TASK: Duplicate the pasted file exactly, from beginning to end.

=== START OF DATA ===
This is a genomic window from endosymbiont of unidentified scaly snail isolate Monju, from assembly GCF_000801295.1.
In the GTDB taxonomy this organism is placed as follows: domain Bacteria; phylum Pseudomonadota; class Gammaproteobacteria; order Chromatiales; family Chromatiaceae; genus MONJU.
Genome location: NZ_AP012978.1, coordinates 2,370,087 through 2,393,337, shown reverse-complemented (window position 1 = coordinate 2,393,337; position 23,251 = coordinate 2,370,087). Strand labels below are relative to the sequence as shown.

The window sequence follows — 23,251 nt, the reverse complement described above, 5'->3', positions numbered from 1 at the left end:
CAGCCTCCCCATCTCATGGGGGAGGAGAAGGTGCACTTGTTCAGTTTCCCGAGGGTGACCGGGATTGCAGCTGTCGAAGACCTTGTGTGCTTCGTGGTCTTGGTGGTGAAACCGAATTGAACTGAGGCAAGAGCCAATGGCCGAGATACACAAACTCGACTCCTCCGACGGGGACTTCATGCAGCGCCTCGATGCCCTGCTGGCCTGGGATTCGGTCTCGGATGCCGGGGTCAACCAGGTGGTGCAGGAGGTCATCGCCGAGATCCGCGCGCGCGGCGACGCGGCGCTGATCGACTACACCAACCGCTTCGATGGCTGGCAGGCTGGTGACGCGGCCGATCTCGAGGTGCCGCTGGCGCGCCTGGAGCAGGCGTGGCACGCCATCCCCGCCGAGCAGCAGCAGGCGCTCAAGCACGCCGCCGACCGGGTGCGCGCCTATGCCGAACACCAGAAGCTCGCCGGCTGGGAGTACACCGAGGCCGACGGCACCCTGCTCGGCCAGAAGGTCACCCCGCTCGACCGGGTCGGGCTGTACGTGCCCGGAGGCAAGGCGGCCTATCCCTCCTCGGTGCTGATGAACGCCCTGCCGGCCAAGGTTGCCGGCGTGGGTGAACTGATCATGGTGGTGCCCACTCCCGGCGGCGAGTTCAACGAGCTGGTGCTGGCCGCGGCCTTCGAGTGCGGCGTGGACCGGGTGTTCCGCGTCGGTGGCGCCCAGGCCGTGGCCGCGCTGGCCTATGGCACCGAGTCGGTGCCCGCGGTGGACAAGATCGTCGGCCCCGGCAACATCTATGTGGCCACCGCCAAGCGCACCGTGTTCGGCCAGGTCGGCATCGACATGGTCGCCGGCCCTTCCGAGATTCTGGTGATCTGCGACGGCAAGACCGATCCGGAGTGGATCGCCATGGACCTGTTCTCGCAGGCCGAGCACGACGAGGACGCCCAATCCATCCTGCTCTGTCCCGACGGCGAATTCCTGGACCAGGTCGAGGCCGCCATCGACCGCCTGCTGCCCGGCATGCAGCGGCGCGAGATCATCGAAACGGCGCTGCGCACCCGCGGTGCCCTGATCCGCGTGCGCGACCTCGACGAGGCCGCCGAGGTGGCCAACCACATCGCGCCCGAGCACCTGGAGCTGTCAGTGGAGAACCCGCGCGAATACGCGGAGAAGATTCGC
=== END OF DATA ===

This is a genomic window from endosymbiont of unidentified scaly snail isolate Monju, from assembly GCF_000801295.1.
In the GTDB taxonomy this organism is placed as follows: domain Bacteria; phylum Pseudomonadota; class Gammaproteobacteria; order Chromatiales; family Chromatiaceae; genus MONJU.
Genome location: NZ_AP012978.1, coordinates 2,370,087 through 2,393,337, shown reverse-complemented (window position 1 = coordinate 2,393,337; position 23,251 = coordinate 2,370,087). Strand labels below are relative to the sequence as shown.

The window sequence follows — 23,251 nt, the reverse complement described above, 5'->3', positions numbered from 1 at the left end:
CAGCCTCCCCATCTCATGGGGGAGGAGAAGGTGCACTTGTTCAGTTTCCCGAGGGTGACCGGGATTGCAGCTGTCGAAGACCTTGTGTGCTTCGTGGTCTTGGTGGTGAAACCGAATTGAACTGAGGCAAGAGCCAATGGCCGAGATACACAAACTCGACTCCTCCGACGGGGACTTCATGCAGCGCCTCGATGCCCTGCTGGCCTGGGATTCGGTCTCGGATGCCGGGGTCAACCAGGTGGTGCAGGAGGTCATCGCCGAGATCCGCGCGCGCGGCGACGCGGCGCTGATCGACTACACCAACCGCTTCGATGGCTGGCAGGCTGGTGACGCGGCCGATCTCGAGGTGCCGCTGGCGCGCCTGGAGCAGGCGTGGCACGCCATCCCCGCCGAGCAGCAGCAGGCGCTCAAGCACGCCGCCGACCGGGTGCGCGCCTATGCCGAACACCAGAAGCTCGCCGGCTGGGAGTACACCGAGGCCGACGGCACCCTGCTCGGCCAGAAGGTCACCCCGCTCGACCGGGTCGGGCTGTACGTGCCCGGAGGCAAGGCGGCCTATCCCTCCTCGGTGCTGATGAACGCCCTGCCGGCCAAGGTTGCCGGCGTGGGTGAACTGATCATGGTGGTGCCCACTCCCGGCGGCGAGTTCAACGAGCTGGTGCTGGCCGCGGCCTTCGAGTGCGGCGTGGACCGGGTGTTCCGCGTCGGTGGCGCCCAGGCCGTGGCCGCGCTGGCCTATGGCACCGAGTCGGTGCCCGCGGTGGACAAGATCGTCGGCCCCGGCAACATCTATGTGGCCACCGCCAAGCGCACCGTGTTCGGCCAGGTCGGCATCGACATGGTCGCCGGCCCTTCCGAGATTCTGGTGATCTGCGACGGCAAGACCGATCCGGAGTGGATCGCCATGGACCTGTTCTCGCAGGCCGAGCACGACGAGGACGCCCAATCCATCCTGCTCTGTCCCGACGGCGAATTCCTGGACCAGGTCGAGGCCGCCATCGACCGCCTGCTGCCCGGCATGCAGCGGCGCGAGATCATCGAAACGGCGCTGCGCACCCGCGGTGCCCTGATCCGCGTGCGCGACCTCGACGAGGCCGCCGAGGTGGCCAACCACATCGCGCCCGAGCACCTGGAGCTGTCAGTGGAGAACCCGCGCGAATACGCGGAGAAGATTCGC